Albert Pujols starts taking notes

PHOENIX -- A little more than four months ago, Albert Pujols was playing in Game 7 of the World Series. Monday afternoon, he was playing in a little ballpark surrounded by desert buttes and cacti, with fewer than 4,000 fans in the house.

He still had butterflies as he stretched in the outfield grass before the Angels’ 9-1 win over the Oakland A’s, Pujols’ Cactus League debut.

“This is my 13th spring training and I still feel it,” Pujols said. “If you feel like that, it means you’re getting yourself ready for the game. That’s something my dad always told me.”

And, besides, everything is new for Pujols this spring. He signed a 10-year, $250 million contract in December to change teams, leagues, time zones and media markets. After 11 seasons with the St. Louis Cardinals, who play their spring training games in Florida, Pujols is now an Angel, with 60-plus new teammates (for now), new surroundings and a whole new league full of pitchers.

The tiniest first step came Monday, when he went 2-for-3 with a couple of line-drive hits and an RBI, batted in each of the first three innings and played the field for four, two of them behind another Angel making his debut, pitcher C.J. Wilson.

“It was great,” Pujols said. “In spring training, you want to have good success and feel good about yourself for the season, but the most important thing is to prepare.”

Pujols didn’t win three MVP awards strictly on talent. The Angels already have gotten a sense of his drive, because he has been among the first players to arrive at their spring training clubhouse since the week before position players were required to arrive. They’ve seen his fierce, almost intimidating, concentration in the batting cage.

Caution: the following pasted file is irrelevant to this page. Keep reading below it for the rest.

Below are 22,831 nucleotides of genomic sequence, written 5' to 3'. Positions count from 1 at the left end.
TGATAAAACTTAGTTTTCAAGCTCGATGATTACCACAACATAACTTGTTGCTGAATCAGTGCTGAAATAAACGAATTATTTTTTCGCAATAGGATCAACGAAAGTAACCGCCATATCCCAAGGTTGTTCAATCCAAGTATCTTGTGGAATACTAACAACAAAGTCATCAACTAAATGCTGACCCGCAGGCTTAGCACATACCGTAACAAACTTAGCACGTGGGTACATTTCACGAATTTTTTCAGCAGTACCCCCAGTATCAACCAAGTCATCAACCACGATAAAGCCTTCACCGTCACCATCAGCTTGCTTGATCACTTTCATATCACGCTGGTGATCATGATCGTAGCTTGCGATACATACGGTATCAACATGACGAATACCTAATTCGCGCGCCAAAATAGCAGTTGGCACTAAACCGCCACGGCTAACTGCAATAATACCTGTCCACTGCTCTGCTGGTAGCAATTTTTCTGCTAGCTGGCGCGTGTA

Now, they’re getting a sense for how intently he studies pitchers. Pujols already has become a regular visitor to the office of video coordinator Diego Lopez and Monday you could see him watching intently from the on-deck circle. The Angels play in a four-team division and face Oakland 19 times a year, so Pujols could see each of the three pitchers he faced Monday -- Brad Peacock, Grant Balfour and Fautino De Los Santos -- multiple times in the regular season.

The process of collecting mental notes has already begun.

With the rise of interleague play and Pujols’ extensive experience in the World Series and All-Star Games, changing leagues isn't what it once was. But March could still have a little extra significance for Pujols.

“There’s more crossover than there used to be, but there are still going to be guys he’s going to have to study,” Angels manager Mike Scioscia said. “But he pays attention, so he’ll figure it out.”

Pujols doesn’t sound worried about learning a new set of pitchers and, considering he batted .329 as a rookie and has a career average of .328, you tend to want to believe him.

“I’m going to show up to the ballpark early, watch my video of the guys I’m going to face, maybe go to bed thinking of the guys I’m going to face the next day and maybe go to the ballpark thinking of the guys I’m going to face that day,” Pujols said. “Nothing is going to change just because I’m in a different league.”

Add one more trait to the list the Angels are compiling on their new superstar: singlemindedness.